Jul 8, 2009
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Japan scientists unveil ultra-thin surgical patch

Jul 8, 2009

TOKYO, July 8, 2009 (AFP) - Japanese scientists said Wednesday they had developed a surgical 'nano-sheet' one thousand times thinner than Cellophane that can patch up internal wounds and later dissolves inside the body.

Japan's Waseda University researcher Toshinori Fujie displays the ultra thin flexible surgical sheet, made of chitosan from crab shell and sodium alginate from kelp at his laboratory in Tokyo - Photo: AFP/Yoshikazu Tsuno

The transparent and adhesive sheeting, made from a substance derived from crab shells and a viscous gum from algae, is just 75 nanometres thick. A nanometre is one-billionth of one metre.

"This is the world's thinnest adhesive plaster," said Toshinori Fujie, a researcher involved in the joint project by Tokyo's private Waseda University and the National Defense Medical College.

"We know food Cellophane clings on to the surface of various objects. We have made a sheet ultimately thin... so that it is highly flexible and can stick to organs well with no glue," he told AFP.

Surgeons normally stitch or staple wounds, or they use sheets several millimetres thick coated with fibrin, a protein that makes blood clot and works like glue but which can cause unwanted sticking to nearby tissue.

In an experiment repeated several times, the team placed a square piece of the new nano-sheet onto a six-millimetre-wide hole in a dog's lung.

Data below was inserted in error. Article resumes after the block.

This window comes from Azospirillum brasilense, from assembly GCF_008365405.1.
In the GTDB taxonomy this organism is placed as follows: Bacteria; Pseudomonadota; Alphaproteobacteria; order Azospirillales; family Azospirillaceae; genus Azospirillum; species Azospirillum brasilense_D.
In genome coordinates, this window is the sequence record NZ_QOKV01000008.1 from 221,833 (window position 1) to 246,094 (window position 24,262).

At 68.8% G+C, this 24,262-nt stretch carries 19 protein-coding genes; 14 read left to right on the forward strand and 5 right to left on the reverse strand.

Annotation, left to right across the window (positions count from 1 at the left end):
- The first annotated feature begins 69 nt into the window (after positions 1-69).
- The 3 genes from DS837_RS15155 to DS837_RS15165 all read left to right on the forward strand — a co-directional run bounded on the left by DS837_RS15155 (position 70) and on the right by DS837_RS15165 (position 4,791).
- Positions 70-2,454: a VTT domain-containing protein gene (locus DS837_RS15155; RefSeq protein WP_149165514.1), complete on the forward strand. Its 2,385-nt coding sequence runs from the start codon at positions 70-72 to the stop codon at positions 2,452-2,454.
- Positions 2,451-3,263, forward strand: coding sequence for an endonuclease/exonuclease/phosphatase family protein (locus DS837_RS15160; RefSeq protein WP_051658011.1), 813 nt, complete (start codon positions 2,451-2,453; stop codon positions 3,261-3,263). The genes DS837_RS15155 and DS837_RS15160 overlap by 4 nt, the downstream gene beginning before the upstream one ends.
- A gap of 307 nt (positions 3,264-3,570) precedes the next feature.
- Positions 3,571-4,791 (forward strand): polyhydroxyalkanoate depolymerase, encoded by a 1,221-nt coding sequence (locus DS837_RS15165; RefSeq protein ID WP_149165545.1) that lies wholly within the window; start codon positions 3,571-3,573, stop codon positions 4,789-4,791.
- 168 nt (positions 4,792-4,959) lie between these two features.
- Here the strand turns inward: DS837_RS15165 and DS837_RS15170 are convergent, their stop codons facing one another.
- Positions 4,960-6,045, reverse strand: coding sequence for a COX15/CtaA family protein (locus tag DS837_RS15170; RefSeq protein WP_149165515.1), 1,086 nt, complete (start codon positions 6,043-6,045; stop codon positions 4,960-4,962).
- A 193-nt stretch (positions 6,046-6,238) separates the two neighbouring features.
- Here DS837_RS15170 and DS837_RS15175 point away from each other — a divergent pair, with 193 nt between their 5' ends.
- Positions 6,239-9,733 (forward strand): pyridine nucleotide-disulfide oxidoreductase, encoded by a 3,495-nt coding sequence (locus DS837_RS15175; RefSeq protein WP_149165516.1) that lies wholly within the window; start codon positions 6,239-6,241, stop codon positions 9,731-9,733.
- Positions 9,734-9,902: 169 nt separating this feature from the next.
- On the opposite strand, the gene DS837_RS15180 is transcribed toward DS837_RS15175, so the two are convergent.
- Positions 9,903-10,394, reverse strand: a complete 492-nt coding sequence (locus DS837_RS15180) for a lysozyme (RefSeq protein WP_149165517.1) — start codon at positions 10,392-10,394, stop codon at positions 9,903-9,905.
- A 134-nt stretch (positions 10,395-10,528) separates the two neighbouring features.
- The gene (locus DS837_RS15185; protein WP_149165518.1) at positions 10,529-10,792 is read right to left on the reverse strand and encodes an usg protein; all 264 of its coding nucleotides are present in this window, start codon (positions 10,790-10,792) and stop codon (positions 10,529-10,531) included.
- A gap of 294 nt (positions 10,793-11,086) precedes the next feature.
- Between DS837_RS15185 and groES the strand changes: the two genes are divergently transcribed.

The sheet was strong enough to withstand the pressure of the dog's breathing and helped the wounds heal within one month, leaving no visible trace, Fujie said.

Researchers hope to launch human clinical trials in three years.

They may also expand the use of the sheets for external use.

"Organs repaired with this sheet do not have scars, unlike after stitches," Fujie said. "We believe this could also be true on the skin."

This would open the way for other applications, for example for surgery wounds in breast cancer patients, he said.

"Some people also want to use this for treating bed sores. The next application will definitely be on the skin," he said.

Fujie said the inventors were also thinking of other possibilities -- including in cosmetic use, for example by stretching out wrinkles or holding in place skin conditioners.

"As this is transparent on the skin, you could be wearing a face pack while working in the office," he said.

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